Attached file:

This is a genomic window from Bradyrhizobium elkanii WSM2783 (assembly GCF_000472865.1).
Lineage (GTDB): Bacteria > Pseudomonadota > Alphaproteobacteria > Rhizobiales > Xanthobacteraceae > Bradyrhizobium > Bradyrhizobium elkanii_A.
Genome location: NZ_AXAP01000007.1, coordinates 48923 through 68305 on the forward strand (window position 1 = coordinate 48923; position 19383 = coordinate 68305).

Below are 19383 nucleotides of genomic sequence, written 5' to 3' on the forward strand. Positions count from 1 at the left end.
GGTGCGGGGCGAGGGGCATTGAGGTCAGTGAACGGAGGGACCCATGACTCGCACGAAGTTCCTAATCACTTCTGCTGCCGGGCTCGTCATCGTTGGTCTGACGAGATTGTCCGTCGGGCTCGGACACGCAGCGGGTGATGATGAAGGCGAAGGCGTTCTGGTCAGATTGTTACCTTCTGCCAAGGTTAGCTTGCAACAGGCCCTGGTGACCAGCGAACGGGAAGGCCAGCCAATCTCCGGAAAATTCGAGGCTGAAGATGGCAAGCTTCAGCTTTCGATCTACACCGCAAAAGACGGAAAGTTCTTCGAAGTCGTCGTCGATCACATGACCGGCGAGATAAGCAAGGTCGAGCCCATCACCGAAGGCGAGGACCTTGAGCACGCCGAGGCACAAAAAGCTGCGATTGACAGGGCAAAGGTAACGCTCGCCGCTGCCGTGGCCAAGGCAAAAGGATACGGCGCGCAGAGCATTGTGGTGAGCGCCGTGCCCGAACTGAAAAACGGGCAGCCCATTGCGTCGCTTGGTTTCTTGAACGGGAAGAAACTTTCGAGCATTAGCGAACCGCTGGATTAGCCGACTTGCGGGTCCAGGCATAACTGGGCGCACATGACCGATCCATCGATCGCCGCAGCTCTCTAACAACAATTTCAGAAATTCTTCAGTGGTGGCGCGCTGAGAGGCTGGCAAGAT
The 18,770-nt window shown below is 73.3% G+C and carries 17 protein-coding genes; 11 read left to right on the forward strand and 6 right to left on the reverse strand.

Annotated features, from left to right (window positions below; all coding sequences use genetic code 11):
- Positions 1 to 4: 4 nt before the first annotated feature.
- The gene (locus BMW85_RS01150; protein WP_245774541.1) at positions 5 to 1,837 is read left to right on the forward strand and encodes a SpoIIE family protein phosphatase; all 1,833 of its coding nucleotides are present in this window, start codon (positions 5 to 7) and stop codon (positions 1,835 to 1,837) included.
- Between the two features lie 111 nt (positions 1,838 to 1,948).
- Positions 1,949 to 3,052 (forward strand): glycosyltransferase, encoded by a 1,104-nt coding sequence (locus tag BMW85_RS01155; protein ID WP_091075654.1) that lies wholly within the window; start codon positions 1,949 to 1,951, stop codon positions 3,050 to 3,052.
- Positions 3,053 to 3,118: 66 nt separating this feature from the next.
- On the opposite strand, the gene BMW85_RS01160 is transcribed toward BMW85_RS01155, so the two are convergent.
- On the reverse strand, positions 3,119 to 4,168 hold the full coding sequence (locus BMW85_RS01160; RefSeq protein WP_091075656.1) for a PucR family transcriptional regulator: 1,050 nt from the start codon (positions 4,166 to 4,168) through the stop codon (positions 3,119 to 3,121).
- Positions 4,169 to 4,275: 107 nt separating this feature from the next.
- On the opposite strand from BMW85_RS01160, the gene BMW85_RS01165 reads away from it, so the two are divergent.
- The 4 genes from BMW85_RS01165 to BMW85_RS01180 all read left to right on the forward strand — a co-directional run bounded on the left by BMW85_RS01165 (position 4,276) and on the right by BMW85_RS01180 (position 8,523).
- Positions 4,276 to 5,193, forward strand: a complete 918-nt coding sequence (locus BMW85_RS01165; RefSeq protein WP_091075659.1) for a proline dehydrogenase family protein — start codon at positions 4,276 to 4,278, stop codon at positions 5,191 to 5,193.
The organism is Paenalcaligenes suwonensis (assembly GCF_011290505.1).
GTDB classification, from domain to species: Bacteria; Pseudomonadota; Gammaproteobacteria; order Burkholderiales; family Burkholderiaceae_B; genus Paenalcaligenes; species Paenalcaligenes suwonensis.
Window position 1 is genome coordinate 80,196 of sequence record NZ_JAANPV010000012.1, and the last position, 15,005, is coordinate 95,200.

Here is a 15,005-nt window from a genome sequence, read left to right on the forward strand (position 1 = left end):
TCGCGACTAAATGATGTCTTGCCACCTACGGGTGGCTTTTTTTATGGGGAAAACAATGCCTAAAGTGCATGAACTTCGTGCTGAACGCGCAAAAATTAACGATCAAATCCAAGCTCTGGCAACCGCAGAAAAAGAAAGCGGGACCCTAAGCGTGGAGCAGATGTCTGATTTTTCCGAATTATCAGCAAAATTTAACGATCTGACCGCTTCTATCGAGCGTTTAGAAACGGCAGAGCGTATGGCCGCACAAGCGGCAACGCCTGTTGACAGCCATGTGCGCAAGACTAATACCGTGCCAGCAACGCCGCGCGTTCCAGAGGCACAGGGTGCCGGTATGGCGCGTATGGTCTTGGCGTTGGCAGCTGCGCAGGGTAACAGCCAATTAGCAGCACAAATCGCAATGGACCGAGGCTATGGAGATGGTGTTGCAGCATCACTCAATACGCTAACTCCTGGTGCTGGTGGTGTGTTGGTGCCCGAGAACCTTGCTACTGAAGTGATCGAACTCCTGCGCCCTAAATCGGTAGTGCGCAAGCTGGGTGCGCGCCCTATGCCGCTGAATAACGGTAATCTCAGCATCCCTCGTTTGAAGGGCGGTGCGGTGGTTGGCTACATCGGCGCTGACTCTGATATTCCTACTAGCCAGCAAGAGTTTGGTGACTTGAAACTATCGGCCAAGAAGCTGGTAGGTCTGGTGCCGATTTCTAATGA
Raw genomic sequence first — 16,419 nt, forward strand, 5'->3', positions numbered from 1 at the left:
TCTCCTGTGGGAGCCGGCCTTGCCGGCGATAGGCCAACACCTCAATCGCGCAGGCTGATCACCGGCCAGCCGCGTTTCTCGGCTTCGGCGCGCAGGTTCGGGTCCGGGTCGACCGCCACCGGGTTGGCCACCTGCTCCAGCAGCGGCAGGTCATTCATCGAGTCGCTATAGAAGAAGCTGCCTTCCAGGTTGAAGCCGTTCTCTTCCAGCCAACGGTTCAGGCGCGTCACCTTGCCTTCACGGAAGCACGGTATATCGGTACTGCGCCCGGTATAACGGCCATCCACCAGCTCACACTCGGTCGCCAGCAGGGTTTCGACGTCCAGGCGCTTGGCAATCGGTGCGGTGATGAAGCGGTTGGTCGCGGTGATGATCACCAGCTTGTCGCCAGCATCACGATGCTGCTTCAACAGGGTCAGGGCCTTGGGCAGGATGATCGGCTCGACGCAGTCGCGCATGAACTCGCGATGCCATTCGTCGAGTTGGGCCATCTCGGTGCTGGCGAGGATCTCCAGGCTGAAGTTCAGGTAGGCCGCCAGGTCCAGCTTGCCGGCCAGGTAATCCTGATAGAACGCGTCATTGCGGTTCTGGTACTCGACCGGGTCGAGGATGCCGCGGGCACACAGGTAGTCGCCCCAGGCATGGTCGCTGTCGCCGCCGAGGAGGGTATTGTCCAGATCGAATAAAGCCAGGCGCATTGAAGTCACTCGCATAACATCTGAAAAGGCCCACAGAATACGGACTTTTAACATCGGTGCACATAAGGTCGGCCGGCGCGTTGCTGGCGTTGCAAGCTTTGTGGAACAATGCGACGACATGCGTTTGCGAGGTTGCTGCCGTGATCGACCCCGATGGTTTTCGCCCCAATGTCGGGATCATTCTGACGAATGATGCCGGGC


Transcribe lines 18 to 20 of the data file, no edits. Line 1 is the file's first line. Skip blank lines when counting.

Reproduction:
- Positions 4,276 to 5,193, forward strand: a complete 918-nt coding sequence (locus BMW85_RS01165; RefSeq protein WP_091075659.1) for a proline dehydrogenase family protein — start codon at positions 4,276 to 4,278, stop codon at positions 5,191 to 5,193.
The organism is Paenalcaligenes suwonensis (assembly GCF_011290505.1).
GTDB classification, from domain to species: Bacteria; Pseudomonadota; Gammaproteobacteria; order Burkholderiales; family Burkholderiaceae_B; genus Paenalcaligenes; species Paenalcaligenes suwonensis.